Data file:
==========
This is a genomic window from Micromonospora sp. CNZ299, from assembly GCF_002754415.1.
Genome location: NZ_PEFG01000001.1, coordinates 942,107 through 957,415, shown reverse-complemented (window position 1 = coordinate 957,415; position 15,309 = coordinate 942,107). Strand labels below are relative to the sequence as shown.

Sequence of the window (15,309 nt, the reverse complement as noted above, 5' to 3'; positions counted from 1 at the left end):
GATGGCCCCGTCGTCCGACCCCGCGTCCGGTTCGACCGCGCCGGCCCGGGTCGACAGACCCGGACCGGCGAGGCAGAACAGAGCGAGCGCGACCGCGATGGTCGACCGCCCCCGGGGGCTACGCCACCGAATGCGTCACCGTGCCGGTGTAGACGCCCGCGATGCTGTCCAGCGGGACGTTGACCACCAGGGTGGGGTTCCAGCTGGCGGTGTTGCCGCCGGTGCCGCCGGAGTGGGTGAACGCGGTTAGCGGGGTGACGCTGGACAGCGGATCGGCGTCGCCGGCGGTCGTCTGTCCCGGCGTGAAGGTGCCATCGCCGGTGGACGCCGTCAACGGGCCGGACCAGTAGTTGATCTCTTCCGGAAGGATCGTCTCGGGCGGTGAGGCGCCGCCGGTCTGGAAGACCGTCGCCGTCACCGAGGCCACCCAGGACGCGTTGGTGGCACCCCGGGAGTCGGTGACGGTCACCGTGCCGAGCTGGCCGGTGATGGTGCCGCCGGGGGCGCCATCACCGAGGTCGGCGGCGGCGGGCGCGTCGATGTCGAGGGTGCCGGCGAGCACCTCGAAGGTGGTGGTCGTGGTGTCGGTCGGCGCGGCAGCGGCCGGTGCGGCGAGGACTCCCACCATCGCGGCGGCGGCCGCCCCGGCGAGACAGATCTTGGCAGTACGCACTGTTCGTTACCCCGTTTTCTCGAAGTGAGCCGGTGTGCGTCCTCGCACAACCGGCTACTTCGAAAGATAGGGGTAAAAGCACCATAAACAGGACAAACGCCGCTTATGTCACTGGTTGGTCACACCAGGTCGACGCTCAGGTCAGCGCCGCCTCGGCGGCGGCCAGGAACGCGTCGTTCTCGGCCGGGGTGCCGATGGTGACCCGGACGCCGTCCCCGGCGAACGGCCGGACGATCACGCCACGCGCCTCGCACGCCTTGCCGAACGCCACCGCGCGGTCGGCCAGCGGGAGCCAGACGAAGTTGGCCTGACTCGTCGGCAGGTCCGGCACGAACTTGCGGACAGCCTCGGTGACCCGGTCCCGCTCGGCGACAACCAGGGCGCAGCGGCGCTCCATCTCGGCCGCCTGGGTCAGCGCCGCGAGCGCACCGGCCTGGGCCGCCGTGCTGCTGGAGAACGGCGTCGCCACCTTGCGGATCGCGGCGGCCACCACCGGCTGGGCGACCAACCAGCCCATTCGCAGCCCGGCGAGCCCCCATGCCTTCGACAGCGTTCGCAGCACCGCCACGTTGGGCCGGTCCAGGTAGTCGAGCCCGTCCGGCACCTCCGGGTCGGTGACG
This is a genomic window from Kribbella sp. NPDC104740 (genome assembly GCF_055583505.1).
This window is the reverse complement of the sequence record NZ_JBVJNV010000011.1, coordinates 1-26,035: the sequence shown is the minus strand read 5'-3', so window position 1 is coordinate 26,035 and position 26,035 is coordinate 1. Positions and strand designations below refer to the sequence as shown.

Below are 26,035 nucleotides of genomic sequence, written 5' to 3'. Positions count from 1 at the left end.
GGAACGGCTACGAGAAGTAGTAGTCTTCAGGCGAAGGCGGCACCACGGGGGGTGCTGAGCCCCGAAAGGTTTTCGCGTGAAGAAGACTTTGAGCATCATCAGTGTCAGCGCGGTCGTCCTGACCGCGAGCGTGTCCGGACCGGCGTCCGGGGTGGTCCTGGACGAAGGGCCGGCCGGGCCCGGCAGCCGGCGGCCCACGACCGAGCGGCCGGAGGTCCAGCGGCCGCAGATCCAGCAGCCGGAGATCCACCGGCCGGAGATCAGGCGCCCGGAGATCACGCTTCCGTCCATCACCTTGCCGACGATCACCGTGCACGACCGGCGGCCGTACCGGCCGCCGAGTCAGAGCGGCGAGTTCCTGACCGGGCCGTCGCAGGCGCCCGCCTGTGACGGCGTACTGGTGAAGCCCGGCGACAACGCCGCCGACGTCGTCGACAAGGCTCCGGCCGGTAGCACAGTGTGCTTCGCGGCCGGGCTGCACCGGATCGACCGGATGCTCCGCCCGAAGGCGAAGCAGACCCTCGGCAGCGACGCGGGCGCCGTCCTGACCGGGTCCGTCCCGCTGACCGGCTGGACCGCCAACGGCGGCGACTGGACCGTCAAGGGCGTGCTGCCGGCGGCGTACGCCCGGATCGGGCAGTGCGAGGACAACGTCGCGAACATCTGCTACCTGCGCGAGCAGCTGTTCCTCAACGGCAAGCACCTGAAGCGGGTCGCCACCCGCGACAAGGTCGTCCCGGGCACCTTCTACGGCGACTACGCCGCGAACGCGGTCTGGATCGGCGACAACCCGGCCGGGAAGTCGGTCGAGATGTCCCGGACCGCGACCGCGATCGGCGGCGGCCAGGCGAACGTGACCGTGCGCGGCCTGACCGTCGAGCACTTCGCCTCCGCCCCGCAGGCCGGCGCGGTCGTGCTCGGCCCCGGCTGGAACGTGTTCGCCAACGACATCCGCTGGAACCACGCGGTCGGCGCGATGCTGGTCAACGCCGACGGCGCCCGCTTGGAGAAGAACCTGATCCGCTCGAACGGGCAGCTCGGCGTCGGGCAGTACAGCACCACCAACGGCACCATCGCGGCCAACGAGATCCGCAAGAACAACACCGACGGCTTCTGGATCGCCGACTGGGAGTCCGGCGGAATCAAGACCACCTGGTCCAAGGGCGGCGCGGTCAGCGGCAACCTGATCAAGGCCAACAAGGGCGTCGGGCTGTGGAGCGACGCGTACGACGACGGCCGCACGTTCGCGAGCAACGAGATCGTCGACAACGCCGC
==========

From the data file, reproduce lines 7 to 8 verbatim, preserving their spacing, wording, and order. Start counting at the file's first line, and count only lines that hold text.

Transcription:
Below are 26,035 nucleotides of genomic sequence, written 5' to 3'. Positions count from 1 at the left end.
GGAACGGCTACGAGAAGTAGTAGTCTTCAGGCGAAGGCGGCACCACGGGGGGTGCTGAGCCCCGAAAGGTTTTCGCGTGAAGAAGACTTTGAGCATCATCAGTGTCAGCGCGGTCGTCCTGACCGCGAGCGTGTCCGGACCGGCGTCCGGGGTGGTCCTGGACGAAGGGCCGGCCGGGCCCGGCAGCCGGCGGCCCACGACCGAGCGGCCGGAGGTCCAGCGGCCGCAGATCCAGCAGCCGGAGATCCACCGGCCGGAGATCAGGCGCCCGGAGATCACGCTTCCGTCCATCACCTTGCCGACGATCACCGTGCACGACCGGCGGCCGTACCGGCCGCCGAGTCAGAGCGGCGAGTTCCTGACCGGGCCGTCGCAGGCGCCCGCCTGTGACGGCGTACTGGTGAAGCCCGGCGACAACGCCGCCGACGTCGTCGACAAGGCTCCGGCCGGTAGCACAGTGTGCTTCGCGGCCGGGCTGCACCGGATCGACCGGATGCTCCGCCCGAAGGCGAAGCAGACCCTCGGCAGCGACGCGGGCGCCGTCCTGACCGGGTCCGTCCCGCTGACCGGCTGGACCGCCAACGGCGGCGACTGGACCGTCAAGGGCGTGCTGCCGGCGGCGTACGCCCGGATCGGGCAGTGCGAGGACAACGTCGCGAACATCTGCTACCTGCGCGAGCAGCTGTTCCTCAACGGCAAGCACCTGAAGCGGGTCGCCACCCGCGACAAGGTCGTCCCGGGCACCTTCTACGGCGACTACGCCGCGAACGCGGTCTGGATCGGCGACAACCCGGCCGGGAAGTCGGTCGAGATGTCCCGGACCGCGACCGCGATCGGCGGCGGCCAGGCGAACGTGACCGTGCGCGGCCTGACCGTCGAGCACTTCGCCTCCGCCCCGCAGGCCGGCGCGGTCGTGCTCGGCCCCGGCTGGAACGTGTTCGCCAACGACATCCGCTGGAACCACGCGGTCGGCGCGATGCTGGTCAACGCCGACGGCGCCCGCTTGGAGAAGAACCTGATCCGCTCGAACGGGCAGCTCGGCGTCGGGCAGTACAGCACCACCAACGGCACCATCGCGGCCAACGAGATCCGCAAGAACAACACCGACGGCTTCTGGATCGCCGACTGGGAGTCCGGCGGAATCAAGACCACCTGGTCCAAGGGCGGCGCGGTCAGCGGCAACCTGATCAAGGCCAACAAGGGCGTCGGGCTGTGGAGCGACGCGTACGACGACGGCCGCACGTTCGCGAGCAACGAGATCGTCGACAACGCCGC